Contacted later, Adams explained the gavel was just something she kept with her so she’d be prepared for another meeting she chaired.
Offering expertise on the quality and psyche of the 140-plus member staff of the housing authority, Kontos volunteered, “The staff at Maine Housing are exceptional — and deserve your gratitude and praise. This turmoil has been unsettling to them.”
Kontos continued on to discuss MSHA audits, ad hoc committees, Department of Labor categories, HUD conflict of interest standards…She wondered if the legislation might be “a solution in search of a problem…premature given the OPEGA review just ordered…” Rector had ordered speakers away from the discussion of topics to be taken up by other committees, such as the Office of Program Evaluation and Government Accountability which has launched an investigation into the appropriateness of a lengthy list of Maine Housing expenditures including pricey hotels, entertainment venues and perks such as personal massages.
Adams waved her gavel.
“What if the vendor charges made public recently are deemed appropriate and defensible?” challenged Kontos. “What if the attitudes of the new commissioners toward the executive can be attributed to personality and/or political differences?” No buzzer went off. No Rector looked up.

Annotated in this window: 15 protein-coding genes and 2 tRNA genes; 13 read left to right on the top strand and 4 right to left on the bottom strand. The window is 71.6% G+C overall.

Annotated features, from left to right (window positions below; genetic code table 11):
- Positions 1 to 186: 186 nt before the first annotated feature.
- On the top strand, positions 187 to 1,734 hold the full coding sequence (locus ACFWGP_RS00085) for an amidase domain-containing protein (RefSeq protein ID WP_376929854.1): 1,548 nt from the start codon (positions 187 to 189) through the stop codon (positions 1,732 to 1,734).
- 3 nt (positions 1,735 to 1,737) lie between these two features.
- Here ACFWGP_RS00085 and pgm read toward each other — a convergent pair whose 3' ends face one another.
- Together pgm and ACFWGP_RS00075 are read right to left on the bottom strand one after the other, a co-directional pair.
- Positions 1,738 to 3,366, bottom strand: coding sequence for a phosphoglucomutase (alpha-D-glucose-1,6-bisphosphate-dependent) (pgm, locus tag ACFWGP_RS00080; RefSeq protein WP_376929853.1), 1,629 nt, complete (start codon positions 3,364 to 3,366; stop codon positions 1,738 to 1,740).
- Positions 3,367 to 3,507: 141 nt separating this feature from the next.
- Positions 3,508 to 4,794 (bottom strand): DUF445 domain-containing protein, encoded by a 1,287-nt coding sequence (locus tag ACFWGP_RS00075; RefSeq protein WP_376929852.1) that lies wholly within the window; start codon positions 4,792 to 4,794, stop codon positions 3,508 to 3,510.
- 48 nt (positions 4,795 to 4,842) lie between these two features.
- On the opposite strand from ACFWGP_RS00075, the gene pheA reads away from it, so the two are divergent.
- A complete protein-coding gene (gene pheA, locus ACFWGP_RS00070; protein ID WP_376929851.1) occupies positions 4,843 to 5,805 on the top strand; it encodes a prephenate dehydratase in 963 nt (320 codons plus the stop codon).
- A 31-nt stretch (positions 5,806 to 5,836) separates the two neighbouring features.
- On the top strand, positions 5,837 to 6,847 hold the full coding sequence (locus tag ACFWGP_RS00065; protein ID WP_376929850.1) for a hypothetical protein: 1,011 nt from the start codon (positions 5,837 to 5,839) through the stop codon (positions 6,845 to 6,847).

Given Rector’s editing of their testimonies, members of the public looked frustrated. Adams gaveled at air, attempting to get the attention of Rector, who appeared oblivious.
Committee member Timothy Driscoll, a Democratic representative from Westbrook, did interrupt the proceedings, however, to direct a public dressing down at Adams, for what he termed the disrespect being shown Kontos. That Kontos had strayed far from the confines of the ground rules set at the onset of the hearing was not acknowledged by Driscoll, who had exhibited a marked impatience with and incomprehension of earlier proponent testimonies.
Kontos was allowed to continue on in a lengthy dissertation of political insults. It was not until her conclusion that Chairperson Rector acknowledged he had given her latitude he had afforded no one else. He offered no explanation.